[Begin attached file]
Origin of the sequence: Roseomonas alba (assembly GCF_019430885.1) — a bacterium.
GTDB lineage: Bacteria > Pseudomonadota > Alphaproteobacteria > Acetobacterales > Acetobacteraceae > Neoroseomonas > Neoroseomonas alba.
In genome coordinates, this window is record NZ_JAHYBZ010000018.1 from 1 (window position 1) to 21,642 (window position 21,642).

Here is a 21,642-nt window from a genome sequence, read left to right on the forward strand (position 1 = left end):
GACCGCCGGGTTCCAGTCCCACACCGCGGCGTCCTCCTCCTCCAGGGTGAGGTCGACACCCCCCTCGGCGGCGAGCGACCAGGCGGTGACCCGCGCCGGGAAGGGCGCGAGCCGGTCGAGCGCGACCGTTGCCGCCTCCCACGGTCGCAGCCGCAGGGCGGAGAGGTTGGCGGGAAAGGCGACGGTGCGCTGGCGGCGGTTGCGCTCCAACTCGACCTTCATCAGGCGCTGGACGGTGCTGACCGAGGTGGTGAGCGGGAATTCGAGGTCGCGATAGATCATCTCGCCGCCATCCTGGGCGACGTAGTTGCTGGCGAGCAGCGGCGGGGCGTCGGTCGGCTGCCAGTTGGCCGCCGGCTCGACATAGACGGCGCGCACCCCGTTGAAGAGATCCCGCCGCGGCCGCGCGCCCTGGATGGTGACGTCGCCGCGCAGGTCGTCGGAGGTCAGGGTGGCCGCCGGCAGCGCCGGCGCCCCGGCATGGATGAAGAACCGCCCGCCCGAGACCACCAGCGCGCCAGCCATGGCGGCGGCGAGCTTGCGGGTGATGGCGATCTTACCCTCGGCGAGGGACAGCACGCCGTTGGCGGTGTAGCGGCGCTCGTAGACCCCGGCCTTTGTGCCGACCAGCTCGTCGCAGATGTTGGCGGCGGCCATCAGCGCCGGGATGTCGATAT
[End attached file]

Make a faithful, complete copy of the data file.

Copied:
Origin of the sequence: Roseomonas alba (assembly GCF_019430885.1) — a bacterium.
GTDB lineage: Bacteria > Pseudomonadota > Alphaproteobacteria > Acetobacterales > Acetobacteraceae > Neoroseomonas > Neoroseomonas alba.
In genome coordinates, this window is record NZ_JAHYBZ010000018.1 from 1 (window position 1) to 21,642 (window position 21,642).

Here is a 21,642-nt window from a genome sequence, read left to right on the forward strand (position 1 = left end):
GACCGCCGGGTTCCAGTCCCACACCGCGGCGTCCTCCTCCTCCAGGGTGAGGTCGACACCCCCCTCGGCGGCGAGCGACCAGGCGGTGACCCGCGCCGGGAAGGGCGCGAGCCGGTCGAGCGCGACCGTTGCCGCCTCCCACGGTCGCAGCCGCAGGGCGGAGAGGTTGGCGGGAAAGGCGACGGTGCGCTGGCGGCGGTTGCGCTCCAACTCGACCTTCATCAGGCGCTGGACGGTGCTGACCGAGGTGGTGAGCGGGAATTCGAGGTCGCGATAGATCATCTCGCCGCCATCCTGGGCGACGTAGTTGCTGGCGAGCAGCGGCGGGGCGTCGGTCGGCTGCCAGTTGGCCGCCGGCTCGACATAGACGGCGCGCACCCCGTTGAAGAGATCCCGCCGCGGCCGCGCGCCCTGGATGGTGACGTCGCCGCGCAGGTCGTCGGAGGTCAGGGTGGCCGCCGGCAGCGCCGGCGCCCCGGCATGGATGAAGAACCGCCCGCCCGAGACCACCAGCGCGCCAGCCATGGCGGCGGCGAGCTTGCGGGTGATGGCGATCTTACCCTCGGCGAGGGACAGCACGCCGTTGGCGGTGTAGCGGCGCTCGTAGACCCCGGCCTTTGTGCCGACCAGCTCGTCGCAGATGTTGGCGGCGGCCATCAGCGCCGGGATGTCGATAT